Like every other client, my visit to Studs began with a consultation with my piercer, Ashley. I gave her the rundown of my piercing history (unremarkable), the kinds of earrings I normally wear (studs), and my placement preferences (none). I didn’t show up to my visit with anything resembling a plan, but I did like the idea of limiting the majority of my piercings to one side of my head, creating what Martha calls a “party ear.” After some discussion, we agreed to add two new piercings to my right ear, leaving my left ear free to pursue more sensible activities, like sleeping comfortably.
To properly curate one’s ear, it helps to consider anatomy, as well as aesthetic. Every ear is unique, and just as a person might select an outfit that highlights their best physical features, a well-curated ear should be thoughtfully customized to an individual’s ear shape. Some ears lack enough tragus real estate to properly support that particular piercing; other ears have smaller lobes, limiting space for stacked piercings. The good news for beginner earscapers is these spatial challenges are generally limited to more advanced piercing options like the daith (the ear’s innermost cartilage fold) or the rook (located just above the tragus, sandwiched between the inner and outer conch).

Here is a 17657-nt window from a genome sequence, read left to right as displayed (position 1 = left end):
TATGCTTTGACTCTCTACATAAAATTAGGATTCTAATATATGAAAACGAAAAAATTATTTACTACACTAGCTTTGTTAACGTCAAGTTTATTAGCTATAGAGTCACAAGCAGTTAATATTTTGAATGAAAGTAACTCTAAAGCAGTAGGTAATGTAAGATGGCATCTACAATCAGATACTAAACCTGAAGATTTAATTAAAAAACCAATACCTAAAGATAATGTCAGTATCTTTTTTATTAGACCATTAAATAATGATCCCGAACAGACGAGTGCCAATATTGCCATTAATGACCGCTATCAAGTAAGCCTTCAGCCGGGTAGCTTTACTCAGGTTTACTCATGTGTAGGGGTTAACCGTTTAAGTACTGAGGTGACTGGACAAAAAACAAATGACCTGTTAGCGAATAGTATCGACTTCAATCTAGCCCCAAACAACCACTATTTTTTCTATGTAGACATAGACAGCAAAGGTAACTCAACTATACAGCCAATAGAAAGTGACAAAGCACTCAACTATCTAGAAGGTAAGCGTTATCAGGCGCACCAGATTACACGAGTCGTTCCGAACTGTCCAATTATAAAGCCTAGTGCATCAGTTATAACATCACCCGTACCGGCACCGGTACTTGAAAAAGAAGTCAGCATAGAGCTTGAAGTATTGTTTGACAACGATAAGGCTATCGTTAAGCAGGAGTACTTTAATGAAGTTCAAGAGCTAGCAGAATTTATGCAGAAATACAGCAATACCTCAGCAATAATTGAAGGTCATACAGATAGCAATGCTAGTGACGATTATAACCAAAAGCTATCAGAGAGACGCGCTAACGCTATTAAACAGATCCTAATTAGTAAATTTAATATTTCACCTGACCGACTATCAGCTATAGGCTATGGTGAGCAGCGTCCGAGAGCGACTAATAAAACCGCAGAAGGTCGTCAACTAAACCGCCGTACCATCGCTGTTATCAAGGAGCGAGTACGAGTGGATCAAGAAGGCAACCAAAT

Piercing Through the Years
Earscaping may be a modern term, but body modification pre-dates most fashion trends by thousands of years. Ancient civilizations incorporated piercings into tribal rituals, or used them to communicate class, intimidate their enemies, or improve upon health and wellness. Pirates—famed hoop earring enthusiasts—notably believed piercing their ears would enhance their eyesight. That theory never panned out, but when their ships washed ashore after a bad storm, locals used the gold from the pirates’ ears to pay for their burials.